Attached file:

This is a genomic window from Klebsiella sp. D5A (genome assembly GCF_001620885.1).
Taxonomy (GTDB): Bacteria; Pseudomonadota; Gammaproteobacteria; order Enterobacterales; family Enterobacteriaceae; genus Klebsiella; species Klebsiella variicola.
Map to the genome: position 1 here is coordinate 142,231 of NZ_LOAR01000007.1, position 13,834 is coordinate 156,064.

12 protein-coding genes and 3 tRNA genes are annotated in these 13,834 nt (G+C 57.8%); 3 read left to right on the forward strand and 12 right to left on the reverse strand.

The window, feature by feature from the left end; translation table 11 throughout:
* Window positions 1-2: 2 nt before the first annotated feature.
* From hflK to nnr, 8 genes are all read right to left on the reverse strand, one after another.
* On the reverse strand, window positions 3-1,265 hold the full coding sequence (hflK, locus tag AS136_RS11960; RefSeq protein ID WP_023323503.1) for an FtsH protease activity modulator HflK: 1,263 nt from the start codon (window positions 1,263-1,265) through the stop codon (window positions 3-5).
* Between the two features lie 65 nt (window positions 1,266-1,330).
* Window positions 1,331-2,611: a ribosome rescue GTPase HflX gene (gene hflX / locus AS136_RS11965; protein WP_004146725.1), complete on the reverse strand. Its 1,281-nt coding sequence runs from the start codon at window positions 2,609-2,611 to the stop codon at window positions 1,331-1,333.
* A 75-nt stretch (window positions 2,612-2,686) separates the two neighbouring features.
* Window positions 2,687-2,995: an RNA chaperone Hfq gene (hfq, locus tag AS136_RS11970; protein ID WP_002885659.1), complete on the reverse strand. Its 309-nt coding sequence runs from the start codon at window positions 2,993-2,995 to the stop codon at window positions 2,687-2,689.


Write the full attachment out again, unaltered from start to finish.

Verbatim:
This is a genomic window from Klebsiella sp. D5A (genome assembly GCF_001620885.1).
Taxonomy (GTDB): Bacteria; Pseudomonadota; Gammaproteobacteria; order Enterobacterales; family Enterobacteriaceae; genus Klebsiella; species Klebsiella variicola.
Map to the genome: position 1 here is coordinate 142,231 of NZ_LOAR01000007.1, position 13,834 is coordinate 156,064.

12 protein-coding genes and 3 tRNA genes are annotated in these 13,834 nt (G+C 57.8%); 3 read left to right on the forward strand and 12 right to left on the reverse strand.

The window, feature by feature from the left end; translation table 11 throughout:
* Window positions 1-2: 2 nt before the first annotated feature.
* From hflK to nnr, 8 genes are all read right to left on the reverse strand, one after another.
* On the reverse strand, window positions 3-1,265 hold the full coding sequence (hflK, locus tag AS136_RS11960; RefSeq protein ID WP_023323503.1) for an FtsH protease activity modulator HflK: 1,263 nt from the start codon (window positions 1,263-1,265) through the stop codon (window positions 3-5).
* Between the two features lie 65 nt (window positions 1,266-1,330).
* Window positions 1,331-2,611: a ribosome rescue GTPase HflX gene (gene hflX / locus AS136_RS11965; protein WP_004146725.1), complete on the reverse strand. Its 1,281-nt coding sequence runs from the start codon at window positions 2,609-2,611 to the stop codon at window positions 1,331-1,333.
* A 75-nt stretch (window positions 2,612-2,686) separates the two neighbouring features.
* Window positions 2,687-2,995: an RNA chaperone Hfq gene (hfq, locus tag AS136_RS11970; protein ID WP_002885659.1), complete on the reverse strand. Its 309-nt coding sequence runs from the start codon at window positions 2,993-2,995 to the stop codon at window positions 2,687-2,689.